• Less insulation:​ While you can get some thicker blackout shades, roller shades generally don't offer much insulation. Heavy drapes or curtains are often better for insulation to slow heat and cold transfer in both directions.
  • Less formal look:​ Even though they're available in a range of colors, patterns, and materials, roller shades are generally a casual style. If you're decorating a formal space, other types of window treatments may be more suitable for the room.

Best Uses of Roller Shades

Roller shades can be used as a stand-alone window treatment, or they can be paired with other options, such as cornices, drapery, or a window valance, to create a polished finish. They work best in casual settings since they have a simple design.

A roller shade can work in any room, but you'll need the right kind of roller shades for different situations. Solar shades work best in common areas with lots of sun exposure, like living rooms, sunrooms, and home offices, since the main purpose is to block UV rays. With less privacy, especially at night, solar shades aren't well suited for bathrooms, bedrooms, and other areas where privacy is a priority.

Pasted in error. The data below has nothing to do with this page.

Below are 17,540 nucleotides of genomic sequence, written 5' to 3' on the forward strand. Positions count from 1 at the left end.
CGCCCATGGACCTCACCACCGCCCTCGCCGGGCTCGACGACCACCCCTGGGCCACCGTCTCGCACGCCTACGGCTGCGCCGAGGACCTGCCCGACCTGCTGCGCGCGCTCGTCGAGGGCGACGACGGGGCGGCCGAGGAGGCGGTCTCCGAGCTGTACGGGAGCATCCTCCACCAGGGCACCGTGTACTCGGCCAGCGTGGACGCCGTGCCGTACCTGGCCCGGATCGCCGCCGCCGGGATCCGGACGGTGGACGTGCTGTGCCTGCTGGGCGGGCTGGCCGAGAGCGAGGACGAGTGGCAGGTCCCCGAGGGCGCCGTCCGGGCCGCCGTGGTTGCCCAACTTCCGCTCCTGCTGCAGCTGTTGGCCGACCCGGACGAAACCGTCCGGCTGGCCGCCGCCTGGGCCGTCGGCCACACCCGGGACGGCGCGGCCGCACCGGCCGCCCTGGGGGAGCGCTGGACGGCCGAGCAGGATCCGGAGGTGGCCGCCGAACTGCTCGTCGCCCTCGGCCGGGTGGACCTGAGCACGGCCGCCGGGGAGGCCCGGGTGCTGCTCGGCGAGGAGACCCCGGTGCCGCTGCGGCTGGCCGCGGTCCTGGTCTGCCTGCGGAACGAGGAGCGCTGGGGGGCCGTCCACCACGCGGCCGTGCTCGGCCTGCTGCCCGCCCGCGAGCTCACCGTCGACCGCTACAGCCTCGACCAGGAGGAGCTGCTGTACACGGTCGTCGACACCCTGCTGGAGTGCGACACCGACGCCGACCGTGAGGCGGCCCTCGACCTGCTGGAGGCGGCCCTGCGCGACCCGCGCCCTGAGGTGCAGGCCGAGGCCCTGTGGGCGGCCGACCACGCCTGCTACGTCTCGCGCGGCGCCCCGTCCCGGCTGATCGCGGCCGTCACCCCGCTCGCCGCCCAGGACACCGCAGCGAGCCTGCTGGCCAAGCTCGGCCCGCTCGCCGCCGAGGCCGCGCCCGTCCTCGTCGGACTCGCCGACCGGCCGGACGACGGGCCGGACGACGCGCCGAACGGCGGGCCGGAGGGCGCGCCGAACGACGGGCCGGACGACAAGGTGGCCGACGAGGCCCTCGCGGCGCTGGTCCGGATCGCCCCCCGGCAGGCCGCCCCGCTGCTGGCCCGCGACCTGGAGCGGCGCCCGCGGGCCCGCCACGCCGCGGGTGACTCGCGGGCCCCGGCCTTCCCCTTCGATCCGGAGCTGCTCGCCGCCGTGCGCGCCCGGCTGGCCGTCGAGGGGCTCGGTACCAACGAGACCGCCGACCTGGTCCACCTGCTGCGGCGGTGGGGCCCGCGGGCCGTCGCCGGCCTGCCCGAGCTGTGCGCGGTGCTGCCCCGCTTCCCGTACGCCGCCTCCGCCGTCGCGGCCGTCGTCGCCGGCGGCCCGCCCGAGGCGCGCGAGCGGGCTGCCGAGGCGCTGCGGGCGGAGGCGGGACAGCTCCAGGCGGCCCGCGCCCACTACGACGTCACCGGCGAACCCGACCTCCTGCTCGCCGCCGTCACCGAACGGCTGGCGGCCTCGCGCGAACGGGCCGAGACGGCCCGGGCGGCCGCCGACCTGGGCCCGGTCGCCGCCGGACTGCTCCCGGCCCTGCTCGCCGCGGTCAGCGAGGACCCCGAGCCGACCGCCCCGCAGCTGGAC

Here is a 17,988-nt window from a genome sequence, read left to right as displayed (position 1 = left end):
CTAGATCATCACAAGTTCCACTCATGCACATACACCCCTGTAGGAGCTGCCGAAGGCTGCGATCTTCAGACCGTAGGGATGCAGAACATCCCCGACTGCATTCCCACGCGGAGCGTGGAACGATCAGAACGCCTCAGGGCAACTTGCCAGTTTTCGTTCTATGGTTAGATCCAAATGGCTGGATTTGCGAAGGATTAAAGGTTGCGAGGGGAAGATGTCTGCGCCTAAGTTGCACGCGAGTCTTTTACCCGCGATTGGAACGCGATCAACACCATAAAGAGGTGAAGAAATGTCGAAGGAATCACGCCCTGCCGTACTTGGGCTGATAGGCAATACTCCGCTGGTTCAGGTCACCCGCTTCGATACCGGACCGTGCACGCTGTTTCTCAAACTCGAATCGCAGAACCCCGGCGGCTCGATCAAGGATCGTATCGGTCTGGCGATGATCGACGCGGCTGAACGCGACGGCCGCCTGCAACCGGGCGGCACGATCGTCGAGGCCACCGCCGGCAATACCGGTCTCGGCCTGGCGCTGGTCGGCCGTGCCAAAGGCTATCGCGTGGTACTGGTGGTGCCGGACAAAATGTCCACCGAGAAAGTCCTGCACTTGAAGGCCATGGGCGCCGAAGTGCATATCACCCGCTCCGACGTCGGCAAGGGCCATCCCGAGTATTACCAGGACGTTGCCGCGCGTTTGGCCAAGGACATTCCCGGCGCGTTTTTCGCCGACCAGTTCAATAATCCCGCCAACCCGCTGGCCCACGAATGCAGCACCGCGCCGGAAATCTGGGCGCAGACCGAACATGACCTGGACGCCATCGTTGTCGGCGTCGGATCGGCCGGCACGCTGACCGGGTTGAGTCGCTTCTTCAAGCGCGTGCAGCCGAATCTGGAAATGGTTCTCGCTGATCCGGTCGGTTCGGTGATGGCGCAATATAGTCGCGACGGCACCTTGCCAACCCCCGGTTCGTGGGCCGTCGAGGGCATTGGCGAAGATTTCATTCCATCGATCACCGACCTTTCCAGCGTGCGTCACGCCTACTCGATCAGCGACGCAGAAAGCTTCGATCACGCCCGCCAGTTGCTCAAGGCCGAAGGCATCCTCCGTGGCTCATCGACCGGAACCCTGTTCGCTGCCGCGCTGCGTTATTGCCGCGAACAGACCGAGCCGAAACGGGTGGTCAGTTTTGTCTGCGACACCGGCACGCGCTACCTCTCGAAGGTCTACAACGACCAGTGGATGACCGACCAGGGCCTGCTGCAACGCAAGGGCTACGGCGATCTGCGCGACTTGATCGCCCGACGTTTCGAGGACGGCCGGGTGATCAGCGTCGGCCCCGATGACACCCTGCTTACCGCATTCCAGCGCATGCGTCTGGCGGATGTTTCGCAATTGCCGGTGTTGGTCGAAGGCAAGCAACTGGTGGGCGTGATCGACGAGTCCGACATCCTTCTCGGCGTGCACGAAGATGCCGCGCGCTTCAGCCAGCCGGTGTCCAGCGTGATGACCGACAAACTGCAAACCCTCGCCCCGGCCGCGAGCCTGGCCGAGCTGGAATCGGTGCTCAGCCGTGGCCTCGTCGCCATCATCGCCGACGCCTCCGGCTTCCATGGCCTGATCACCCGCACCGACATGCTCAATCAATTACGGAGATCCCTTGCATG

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When choosing regular roller shades, match the opacity to the setting. A light-filtering shade is ideal for shared areas that don't need as much privacy, like your family room. For bedrooms, choosing room-darkening or blackout roller blinds gives you privacy and creates a dark, cozy sleeping space.

Roller Shade Installation

Roller shades can be installed using an inside-mount or outside-mount configuration. Decide on the mounting method to accurately measure for blinds before purchasing your window treatments. The inside-mount option creates a more integrated look and makes it easier to pair the shades with other window treatments.

To install the shades, you need to screw the brackets in place, either inside the window frame for an inside mount or on the outside of the frame or the wall above the window for an outside mount. Roller shades typically have a pin end, which you insert first, and a spring-loaded end that you insert into the other bracket.